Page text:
8 Costly Medicare Mistakes To Avoid

1. Failure To Take Advantage Of The Open Enrollment Period

You’ll need to know when each Medicare open enrollment period happens once you’ve enrolled when you reach 65. The Medicare open enrollment period runs from October 15 to December 7 each year.

You can update your insurance coverage and/or enroll in a new Medicare plan during open enrollment. It’s a good idea to reassess your plan and other options during this period. Because coverage and cost might change from year to year, it’s a good idea to research several plans to see if you can find a better deal.

2. Not Being Aware Of Your Out-Of-Pocket Costs

One of the most costly Medicare blunders people make in retirement is assuming it is absolutely free. However, while Medicare will likely cover a large amount of your medical expenses, you will still be responsible for some costs.

Many people make the mistake of merely comparing premiums when looking for insurance. However, you may incur significant out-of-pocket expenses as a result. In some cases, a higher premium can result in net savings over the course of the year.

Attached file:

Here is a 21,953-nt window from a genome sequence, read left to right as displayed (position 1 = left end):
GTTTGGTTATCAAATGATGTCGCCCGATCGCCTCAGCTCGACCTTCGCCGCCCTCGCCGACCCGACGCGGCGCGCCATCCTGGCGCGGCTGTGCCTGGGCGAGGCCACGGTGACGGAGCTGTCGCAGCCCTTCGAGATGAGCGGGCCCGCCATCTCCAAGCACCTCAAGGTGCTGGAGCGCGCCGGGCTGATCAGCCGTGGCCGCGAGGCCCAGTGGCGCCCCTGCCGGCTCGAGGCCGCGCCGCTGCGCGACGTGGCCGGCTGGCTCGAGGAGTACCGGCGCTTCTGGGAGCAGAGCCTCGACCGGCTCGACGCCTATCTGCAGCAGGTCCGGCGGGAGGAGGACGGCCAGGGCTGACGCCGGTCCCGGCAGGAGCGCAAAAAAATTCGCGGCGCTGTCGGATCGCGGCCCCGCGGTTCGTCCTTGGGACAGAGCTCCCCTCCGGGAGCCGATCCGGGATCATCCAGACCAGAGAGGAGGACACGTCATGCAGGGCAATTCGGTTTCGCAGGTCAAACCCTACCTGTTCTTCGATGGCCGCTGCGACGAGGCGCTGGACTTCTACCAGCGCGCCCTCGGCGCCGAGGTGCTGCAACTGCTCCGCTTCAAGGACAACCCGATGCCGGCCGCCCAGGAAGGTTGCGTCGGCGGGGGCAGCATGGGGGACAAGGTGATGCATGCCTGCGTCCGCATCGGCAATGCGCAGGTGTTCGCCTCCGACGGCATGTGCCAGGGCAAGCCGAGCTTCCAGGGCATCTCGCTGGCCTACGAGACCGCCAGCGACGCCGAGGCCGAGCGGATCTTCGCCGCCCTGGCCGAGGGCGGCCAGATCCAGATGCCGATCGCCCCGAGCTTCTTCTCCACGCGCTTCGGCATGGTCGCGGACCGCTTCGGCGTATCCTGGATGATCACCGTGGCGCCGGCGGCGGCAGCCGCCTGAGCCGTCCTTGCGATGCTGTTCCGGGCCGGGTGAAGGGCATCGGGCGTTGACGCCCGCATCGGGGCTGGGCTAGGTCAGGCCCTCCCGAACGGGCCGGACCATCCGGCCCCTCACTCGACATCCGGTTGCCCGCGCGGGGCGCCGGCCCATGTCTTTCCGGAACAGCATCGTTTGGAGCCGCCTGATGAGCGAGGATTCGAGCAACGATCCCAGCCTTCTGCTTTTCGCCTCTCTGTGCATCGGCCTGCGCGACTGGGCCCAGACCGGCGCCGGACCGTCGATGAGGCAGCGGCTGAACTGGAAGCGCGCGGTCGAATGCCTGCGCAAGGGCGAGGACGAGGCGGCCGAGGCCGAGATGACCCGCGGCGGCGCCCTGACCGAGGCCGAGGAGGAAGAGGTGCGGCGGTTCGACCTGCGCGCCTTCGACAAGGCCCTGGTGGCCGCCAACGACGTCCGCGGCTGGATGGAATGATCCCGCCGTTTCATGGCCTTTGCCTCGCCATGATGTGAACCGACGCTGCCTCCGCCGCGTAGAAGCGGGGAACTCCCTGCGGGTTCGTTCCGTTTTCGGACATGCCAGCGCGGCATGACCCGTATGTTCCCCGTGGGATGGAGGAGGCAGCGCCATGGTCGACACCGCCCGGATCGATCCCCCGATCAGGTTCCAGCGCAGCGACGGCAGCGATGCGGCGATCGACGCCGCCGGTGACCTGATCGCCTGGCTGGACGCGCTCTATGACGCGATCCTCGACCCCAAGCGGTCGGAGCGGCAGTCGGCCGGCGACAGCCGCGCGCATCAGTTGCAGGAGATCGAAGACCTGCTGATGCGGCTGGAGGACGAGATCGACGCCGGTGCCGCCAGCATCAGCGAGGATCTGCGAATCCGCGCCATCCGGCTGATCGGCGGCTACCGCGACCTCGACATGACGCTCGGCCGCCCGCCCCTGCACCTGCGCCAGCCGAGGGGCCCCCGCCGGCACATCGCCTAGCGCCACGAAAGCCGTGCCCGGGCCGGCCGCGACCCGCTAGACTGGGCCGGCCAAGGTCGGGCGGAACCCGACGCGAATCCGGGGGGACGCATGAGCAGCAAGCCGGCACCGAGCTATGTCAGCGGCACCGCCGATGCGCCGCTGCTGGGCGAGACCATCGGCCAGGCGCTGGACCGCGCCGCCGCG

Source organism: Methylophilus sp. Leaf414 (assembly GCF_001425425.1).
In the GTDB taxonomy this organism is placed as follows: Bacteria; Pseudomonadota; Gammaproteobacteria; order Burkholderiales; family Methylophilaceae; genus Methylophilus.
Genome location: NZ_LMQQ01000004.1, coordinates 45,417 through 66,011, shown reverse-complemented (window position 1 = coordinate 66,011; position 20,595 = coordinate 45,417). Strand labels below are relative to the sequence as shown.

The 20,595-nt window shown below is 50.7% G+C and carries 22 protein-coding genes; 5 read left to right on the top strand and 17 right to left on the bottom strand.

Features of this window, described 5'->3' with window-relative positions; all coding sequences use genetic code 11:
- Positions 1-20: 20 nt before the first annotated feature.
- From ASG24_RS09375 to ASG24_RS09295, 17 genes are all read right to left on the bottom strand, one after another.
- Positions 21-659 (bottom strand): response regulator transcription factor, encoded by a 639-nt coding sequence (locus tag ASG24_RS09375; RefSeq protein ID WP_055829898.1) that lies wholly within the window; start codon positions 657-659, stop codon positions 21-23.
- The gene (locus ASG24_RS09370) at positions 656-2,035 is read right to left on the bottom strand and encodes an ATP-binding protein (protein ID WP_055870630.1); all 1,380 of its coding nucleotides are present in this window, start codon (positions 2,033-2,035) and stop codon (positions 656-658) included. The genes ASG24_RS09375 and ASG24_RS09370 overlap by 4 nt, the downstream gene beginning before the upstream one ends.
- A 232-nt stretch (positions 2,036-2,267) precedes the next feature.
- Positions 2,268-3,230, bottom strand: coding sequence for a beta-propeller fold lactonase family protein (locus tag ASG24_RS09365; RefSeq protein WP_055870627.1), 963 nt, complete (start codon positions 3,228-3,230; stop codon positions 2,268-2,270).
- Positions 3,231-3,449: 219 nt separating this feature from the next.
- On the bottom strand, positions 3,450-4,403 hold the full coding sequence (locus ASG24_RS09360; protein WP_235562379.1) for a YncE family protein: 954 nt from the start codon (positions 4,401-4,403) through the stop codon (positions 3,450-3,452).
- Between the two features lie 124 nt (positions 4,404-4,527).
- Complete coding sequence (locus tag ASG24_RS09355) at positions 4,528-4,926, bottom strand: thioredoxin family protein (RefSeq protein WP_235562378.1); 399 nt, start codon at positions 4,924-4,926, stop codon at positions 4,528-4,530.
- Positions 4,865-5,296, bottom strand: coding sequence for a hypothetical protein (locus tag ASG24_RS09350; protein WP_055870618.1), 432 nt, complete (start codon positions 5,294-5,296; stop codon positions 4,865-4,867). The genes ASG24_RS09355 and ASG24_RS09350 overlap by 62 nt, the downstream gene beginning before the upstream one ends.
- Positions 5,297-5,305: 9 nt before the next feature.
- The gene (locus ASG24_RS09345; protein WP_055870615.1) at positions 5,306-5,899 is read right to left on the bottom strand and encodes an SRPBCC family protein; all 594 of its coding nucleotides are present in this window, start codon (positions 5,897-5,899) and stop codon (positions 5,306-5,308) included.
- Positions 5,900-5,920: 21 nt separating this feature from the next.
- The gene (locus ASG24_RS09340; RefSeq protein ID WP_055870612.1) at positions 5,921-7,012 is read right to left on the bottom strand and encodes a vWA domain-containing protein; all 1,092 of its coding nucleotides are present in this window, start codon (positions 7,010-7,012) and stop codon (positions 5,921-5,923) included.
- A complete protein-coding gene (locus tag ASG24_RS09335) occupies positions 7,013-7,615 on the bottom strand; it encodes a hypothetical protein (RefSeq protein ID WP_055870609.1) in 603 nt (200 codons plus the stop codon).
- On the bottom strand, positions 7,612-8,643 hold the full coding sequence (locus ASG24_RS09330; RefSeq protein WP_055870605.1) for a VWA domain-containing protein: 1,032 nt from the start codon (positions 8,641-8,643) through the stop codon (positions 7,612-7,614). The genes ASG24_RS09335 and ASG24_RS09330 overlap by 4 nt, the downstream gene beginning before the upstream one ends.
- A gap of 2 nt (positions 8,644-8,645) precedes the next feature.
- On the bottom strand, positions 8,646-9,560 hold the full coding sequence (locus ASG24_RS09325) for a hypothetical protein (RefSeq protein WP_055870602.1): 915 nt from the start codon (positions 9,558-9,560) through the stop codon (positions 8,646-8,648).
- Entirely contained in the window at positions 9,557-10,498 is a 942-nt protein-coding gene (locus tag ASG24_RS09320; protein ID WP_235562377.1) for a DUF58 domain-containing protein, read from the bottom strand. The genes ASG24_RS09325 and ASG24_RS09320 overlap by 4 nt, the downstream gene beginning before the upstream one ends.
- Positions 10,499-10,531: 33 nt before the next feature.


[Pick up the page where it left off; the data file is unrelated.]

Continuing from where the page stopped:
The costs of each plan will vary depending on the following factors:


Your monthly premium is the amount you pay for your coverage. Even if you don’t use any health services that month, you must pay your premium.


Your deductible is the amount you must pay for medical services before your insurance begins to reimburse you. The lower your deductible, the higher your premium will be in general.


After you’ve met your deductible, the copayment is a set amount you pay each time you see a doctor or have a procedure done, such as $20.


Some plans employ coinsurance instead of a copayment. After you’ve met your deductible, you’ll pay a percentage of the cost of a doctor’s visit or a procedure, such as 20% of the cost of an office visit.

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